Growing up on a dairy farm in northeastern Pennsylvania, Helen James milked cows, drove tractors, helped with harvest and worked on a team of horses. Her family had a long history with the military – her great-grandfather was a soldier in the Union Army during the Civil War and her father served in World War I. James was no stranger to seeing cousins and uncles ship off to war and in 1952 she decided to serve her country, as well.
James joined the U.S. Air Force and worked as a radio operator, which involved contacting each military base on the east coast every hour. This job was a system used as the country’s defense against attack from the outside. She enjoyed her job and decided to apply for commission in 1955. During her application process, rumors of James’ sexuality were under investigation. This was an attempt, also known as the “Lavender Scare” to try and remove LGBTQ+ members from servicing.
Three years after enlisting, James was expelled from the Air Force with an “undesirable discharge” for being a lesbian. Earlier this year, at the age of 90, James’ filed a federal lawsuit against the U.S. Air Force requesting to upgrade her status to an “honorable discharge”. The Air Force Board for Correction of Military Records agreed and James’ status was officially changed after 60 years.
Despite her discharge from the Air Force in the late 50s, James went on to have a very successful life and career. She later attended the University of Pennsylvania and Stanford University, where she earned advanced degrees in physical therapy. In 1972, she joined the faculty at Fresno State and taught in the physical therapy program, and served as a pioneer for the newly formed PT program. In 1989, she went into private practice.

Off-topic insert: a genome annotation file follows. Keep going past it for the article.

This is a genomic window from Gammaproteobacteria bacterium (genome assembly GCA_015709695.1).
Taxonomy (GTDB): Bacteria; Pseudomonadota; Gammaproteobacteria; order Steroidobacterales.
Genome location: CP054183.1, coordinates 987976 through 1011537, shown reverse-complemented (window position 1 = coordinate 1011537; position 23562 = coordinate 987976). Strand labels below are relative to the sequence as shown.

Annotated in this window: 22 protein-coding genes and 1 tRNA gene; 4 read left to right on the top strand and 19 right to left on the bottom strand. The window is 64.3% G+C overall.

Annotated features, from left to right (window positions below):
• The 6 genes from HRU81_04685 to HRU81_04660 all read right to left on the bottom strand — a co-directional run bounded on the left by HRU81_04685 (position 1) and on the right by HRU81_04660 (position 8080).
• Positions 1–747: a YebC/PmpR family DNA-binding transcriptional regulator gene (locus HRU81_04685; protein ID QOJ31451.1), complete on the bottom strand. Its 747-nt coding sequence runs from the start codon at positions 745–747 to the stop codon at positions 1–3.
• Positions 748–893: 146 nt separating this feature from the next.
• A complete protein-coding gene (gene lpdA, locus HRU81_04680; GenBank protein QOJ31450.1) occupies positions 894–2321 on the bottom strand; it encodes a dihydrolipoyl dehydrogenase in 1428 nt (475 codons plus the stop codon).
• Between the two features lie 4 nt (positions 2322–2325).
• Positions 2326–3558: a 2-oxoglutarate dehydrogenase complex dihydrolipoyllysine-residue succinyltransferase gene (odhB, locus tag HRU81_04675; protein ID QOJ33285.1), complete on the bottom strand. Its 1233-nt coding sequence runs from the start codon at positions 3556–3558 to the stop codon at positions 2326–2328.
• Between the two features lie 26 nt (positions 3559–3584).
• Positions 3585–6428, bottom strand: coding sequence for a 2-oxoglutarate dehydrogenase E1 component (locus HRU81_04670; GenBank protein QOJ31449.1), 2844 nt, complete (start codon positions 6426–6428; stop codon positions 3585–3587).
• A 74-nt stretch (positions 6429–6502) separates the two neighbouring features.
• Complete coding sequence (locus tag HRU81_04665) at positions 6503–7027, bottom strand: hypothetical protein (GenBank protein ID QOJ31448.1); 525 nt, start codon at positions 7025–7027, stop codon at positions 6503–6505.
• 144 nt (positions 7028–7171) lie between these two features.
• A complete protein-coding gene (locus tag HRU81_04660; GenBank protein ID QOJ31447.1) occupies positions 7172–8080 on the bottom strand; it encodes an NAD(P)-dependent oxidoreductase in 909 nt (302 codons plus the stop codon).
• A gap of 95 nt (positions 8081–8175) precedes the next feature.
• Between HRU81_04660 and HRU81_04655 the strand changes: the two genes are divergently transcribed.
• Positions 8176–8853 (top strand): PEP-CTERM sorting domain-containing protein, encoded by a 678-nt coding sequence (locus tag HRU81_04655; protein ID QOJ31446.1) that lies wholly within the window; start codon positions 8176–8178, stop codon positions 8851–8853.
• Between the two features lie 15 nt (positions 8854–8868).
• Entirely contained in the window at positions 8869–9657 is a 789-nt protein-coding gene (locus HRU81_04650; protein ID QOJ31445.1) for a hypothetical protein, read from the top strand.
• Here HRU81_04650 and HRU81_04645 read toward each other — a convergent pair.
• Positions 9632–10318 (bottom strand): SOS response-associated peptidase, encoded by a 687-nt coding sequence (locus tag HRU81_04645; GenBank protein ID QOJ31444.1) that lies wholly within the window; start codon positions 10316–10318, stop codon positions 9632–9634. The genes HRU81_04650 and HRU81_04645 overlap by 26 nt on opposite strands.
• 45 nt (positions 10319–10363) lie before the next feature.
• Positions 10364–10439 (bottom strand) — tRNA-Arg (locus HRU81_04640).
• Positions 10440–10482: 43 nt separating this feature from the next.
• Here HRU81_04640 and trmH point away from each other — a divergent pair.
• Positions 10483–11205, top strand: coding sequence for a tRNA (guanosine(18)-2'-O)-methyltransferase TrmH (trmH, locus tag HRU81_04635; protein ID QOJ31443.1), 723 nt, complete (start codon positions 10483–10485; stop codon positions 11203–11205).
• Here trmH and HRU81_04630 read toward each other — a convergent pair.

“I had patients, friends, students I learned so much from. I’ve done this all because I’ve been pushed. I need to do as much as I can to prove I’m a good person,” James told the Washington Post.
Her career led her to publish research and work with elite Olympic-level athletes. She considers her honorable discharge title as a form of vindication. More than 60 years ago, the Air Force told her she was not fit for the uniform because of who she was. That discrimination was the engine behind her success and the drive that pushed her forward.
The Helen G. James Collection is now archived in the National Air and Space Museum of the Smithsonian Institution. It features a photo album of 70 black and white images related to James’ career in the Air Force, as well as legal documents from her discharge lawsuit.
To read the full-length article published by The Washington Post, please click here.
– Summarized by CHHS Communications Student Assistant, Rebeca Flores